MELBOURNE, Australia—Victoria’s left-leaning Labor premier Daniel Andrews has won an “historic” third term despite a swing against Victorian Labor in the state’s election on Nov. 26.
This comes amid a controversial term that saw the Labor premier implement the world’s longest lockdown, enforce draconian pandemic measures, and front anti-corruption inquiries.
With just under 60 percent of the votes counted by midnight Nov. 26, the results saw Labor win 49 seats in the Victorian legislative assembly, the Coalition 21 seats, and the Greens 4 seats. Forty-five seats was needed to win the election.
In victory speech on the evening of Nov. 26, Andrews said his government had to make some “incredibly challenging” decisions over the past few years.
“We have had to make some very difficult decisions, some very tough decisions, and Victorian families and businesses right across our state have had a very difficult time.”
“This was a one in 100 year event,” he said, adding that Victorians worked together and got vaccinated.
Andrews briefly outlined his “positive plan” for the state’s future, which includes government-funded kindergarten, additional government-funded TAFE courses, and more nurses, paramedics, hospitals, and schools.
He also said that his government was bringing back the State Electricity Commission (SEC), which he says push forward the approach of cutting carbon emissions to tackle climate change and remove reliance on “big greedy” companies to lead a transition. The SEC will be a publicly owned power company, with the premier promising to spend $1 billion to create 4.5 gigawatts of renewable energy—about 30 percent of the state’s electricity.
“They will be replaced with something better, and so if political opponents cannot in some point in the future sell the new SEC like they sold the old one,” he said.
“We will deliver every part of a positive plan to benefit each and every Victorian committee matter how you voted.”
The Revived State Electricity Commission
Ex-premier Jeff Kennett has criticised the premier’s move to reintroduced the SEC saying that Victoria will go “broke” under the plan and it “must be stopped.”
“Now he wants to raid your superannuation funds to invest in a new energy company which the government owns,” Kennett said, reported The Age.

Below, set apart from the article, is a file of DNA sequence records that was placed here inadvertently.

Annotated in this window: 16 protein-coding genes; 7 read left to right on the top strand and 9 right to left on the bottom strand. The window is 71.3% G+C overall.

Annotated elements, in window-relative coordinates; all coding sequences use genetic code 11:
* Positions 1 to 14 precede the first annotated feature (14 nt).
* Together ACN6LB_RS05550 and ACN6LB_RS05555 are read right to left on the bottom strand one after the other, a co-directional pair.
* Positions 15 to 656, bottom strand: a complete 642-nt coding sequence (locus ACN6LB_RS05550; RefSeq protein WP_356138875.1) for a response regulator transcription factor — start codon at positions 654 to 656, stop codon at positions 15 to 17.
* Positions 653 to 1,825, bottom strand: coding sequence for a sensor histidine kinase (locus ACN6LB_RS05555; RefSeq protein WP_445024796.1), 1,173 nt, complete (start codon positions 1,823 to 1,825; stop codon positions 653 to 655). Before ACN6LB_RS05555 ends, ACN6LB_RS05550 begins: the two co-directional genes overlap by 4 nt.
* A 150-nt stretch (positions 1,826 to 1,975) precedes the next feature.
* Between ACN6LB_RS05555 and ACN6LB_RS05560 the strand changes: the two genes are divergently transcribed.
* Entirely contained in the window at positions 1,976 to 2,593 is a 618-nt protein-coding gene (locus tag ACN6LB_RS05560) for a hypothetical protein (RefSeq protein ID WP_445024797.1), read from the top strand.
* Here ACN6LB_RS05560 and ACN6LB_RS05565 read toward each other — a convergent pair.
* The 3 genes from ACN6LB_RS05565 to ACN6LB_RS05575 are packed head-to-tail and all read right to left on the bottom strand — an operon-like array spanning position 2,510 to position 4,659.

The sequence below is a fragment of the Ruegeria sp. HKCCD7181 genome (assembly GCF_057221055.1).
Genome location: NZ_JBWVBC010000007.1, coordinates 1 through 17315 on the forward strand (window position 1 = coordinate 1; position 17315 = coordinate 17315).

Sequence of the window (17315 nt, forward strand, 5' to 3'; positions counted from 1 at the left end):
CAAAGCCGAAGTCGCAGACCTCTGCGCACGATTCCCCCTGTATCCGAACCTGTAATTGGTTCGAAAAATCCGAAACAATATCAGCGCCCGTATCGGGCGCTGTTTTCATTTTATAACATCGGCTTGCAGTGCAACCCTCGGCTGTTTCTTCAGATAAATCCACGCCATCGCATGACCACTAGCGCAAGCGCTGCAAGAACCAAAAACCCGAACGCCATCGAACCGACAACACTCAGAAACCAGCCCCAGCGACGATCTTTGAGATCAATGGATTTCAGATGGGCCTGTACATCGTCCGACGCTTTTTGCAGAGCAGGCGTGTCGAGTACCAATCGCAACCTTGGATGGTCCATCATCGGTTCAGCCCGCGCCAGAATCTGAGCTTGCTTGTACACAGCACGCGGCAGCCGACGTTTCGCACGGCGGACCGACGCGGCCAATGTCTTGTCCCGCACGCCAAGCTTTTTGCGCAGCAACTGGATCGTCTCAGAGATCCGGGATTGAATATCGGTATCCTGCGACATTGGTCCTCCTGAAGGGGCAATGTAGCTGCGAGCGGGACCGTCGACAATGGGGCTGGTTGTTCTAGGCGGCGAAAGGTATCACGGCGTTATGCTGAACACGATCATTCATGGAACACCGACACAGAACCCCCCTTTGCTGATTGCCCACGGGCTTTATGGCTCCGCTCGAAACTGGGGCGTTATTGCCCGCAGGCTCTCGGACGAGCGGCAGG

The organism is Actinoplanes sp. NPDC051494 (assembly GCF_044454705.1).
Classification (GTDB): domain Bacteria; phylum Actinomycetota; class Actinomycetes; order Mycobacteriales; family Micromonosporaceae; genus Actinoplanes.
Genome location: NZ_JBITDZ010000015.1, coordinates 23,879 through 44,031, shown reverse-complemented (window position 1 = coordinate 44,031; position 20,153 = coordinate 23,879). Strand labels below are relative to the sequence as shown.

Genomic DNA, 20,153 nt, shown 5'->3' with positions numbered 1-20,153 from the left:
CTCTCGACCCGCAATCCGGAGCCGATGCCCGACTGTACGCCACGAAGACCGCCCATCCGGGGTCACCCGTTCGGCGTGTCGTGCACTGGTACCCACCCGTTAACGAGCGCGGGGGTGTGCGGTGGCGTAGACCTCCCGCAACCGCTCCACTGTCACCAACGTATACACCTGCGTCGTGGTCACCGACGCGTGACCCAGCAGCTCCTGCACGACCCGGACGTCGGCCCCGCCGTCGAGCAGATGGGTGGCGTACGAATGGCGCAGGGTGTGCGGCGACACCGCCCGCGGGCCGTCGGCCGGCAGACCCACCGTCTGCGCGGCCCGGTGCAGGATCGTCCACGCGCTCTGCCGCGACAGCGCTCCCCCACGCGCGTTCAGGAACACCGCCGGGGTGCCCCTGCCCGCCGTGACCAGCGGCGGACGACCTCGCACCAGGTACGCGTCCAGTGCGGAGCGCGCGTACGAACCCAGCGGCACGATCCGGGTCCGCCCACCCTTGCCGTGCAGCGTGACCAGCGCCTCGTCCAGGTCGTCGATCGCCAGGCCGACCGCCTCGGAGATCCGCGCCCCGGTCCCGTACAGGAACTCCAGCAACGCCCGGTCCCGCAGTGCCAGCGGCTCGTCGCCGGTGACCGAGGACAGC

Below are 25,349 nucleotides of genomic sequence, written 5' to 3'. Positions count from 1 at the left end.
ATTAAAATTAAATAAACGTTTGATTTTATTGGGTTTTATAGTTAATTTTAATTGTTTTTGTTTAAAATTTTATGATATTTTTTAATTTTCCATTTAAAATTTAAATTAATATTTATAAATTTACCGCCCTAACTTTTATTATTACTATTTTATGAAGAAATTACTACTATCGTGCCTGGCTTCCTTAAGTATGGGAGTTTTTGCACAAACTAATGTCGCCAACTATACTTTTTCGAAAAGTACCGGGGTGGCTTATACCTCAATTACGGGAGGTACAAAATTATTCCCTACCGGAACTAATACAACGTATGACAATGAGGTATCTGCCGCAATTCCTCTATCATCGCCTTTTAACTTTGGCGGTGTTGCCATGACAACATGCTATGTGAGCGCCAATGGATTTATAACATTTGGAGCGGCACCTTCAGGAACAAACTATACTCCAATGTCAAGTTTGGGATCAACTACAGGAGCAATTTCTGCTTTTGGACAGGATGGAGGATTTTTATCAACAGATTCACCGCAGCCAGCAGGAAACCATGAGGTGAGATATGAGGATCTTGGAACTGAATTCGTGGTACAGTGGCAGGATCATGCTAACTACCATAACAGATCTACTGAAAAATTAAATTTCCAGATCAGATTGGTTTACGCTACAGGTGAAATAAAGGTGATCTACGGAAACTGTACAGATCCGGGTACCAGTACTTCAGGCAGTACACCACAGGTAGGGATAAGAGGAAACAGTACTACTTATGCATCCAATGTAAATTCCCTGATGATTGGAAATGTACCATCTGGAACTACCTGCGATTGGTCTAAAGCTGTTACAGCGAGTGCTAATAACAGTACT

Under the revived SEC, the state will have a share of 51 percent, which included the commission’s wind and solar projects. The remaining “preferred” shareholder will be the superannuation industry, Andrews said.
Kennett told the Australian Financial Review that “this is the clearest indication we have seen yet that this Labor socialist premier is so totally irresponsible that he would put forward a political gimmick ahead of the needs of the community.”
No Deal with The Greens
Andrews has previously said that he will not be making any deals with the Greens despite Victorian Greens Leader Samantha Ratnam issuing a statement in Nov. 16 that a partnership between the two parties would “ensure progressive reform.”
“This has been my position for 12 years … No deal will be offered and no deal will be done,” Andrews told ABC News Breakfast on Nov. 14.
The Greens have retained the seats of inner-city Melbourne, which includes Prahran and Brunswick.
The Greens look set to win two inner-city seats in Melbourne, stealing Northcote and Richmond off Labor, increasing their numbers in the lower house.
“No matter how many seats we end up with tonight, this is a Greenslide and there is no doubt that the people of Victoria have voted for our vision of no new coal and gas, tackling the housing crisis and restoring integrity back into Victorian politics,” Ratnam said on Nov. 26.
Primary Votes Fallen, Again
Despite the win, as of midnight Nov. 27 the primary votes for both major parties has again fallen, with Labor down 5.7 percent from the 2018 election to 37.2 percent, and the Coalition are down 0.6 percent to 34.5 percent. Meanwhile, the Greens are up 0.6 percent to 11.4 percent, and others up 5.7 percent to 16.9 percent.
In a concession speech, Victorian Liberal leader Matthew Guy said there were “tremendous swings” towards the Coalition in Melbourne’s north and west, despite the commentary.
“Swings above 15, approaching 20 percent in Melbourne’s northern and western suburbs,” he said.
The Liberals picked up Nepean on the Mornington Peninsula but lost nearby Hastings, while others remained too close to call.
“I hope that the Labor Party, who will form the government, will heed that message, and will have a change in style, a change in attitude, a more approachable, focus more on uniting Victorians, not just dividing them. As has been the case.”
The Liberal Party leader added that his party will still hold the premier to account.
“We do not shy away from the important messages we have raised in this last term around health and the state of our health system,” Guy said.
“I am immensely proud of all of the Liberal National Party candidates around the state. Our time in the sun will come again.”
Federal Liberal Senator Jane Hume said while the Liberals had enjoyed some good swings, they were just in the wrong seats.
“There’s going to be some soul-searching … I think that there was a much better policy platform this election than there was at the last election,” Hume said on Sky News.
Guy said that it is important for Victorians, post election, to know that “the best of our state should be ahead of us, not behind us.”
Polls closed at 6 p.m. on Nov. 26 after weeks of early voting in which nearly two million Victorians casted their ballots at early voting centres or by post.
On Nov. 24, the premier broke with tradition to cast his ballot outside his electorate of Mulgrave with his wife Catherine and two of his children.
Andrews will be the longest serving Labor premier in Victoria if he remains leader until Easter.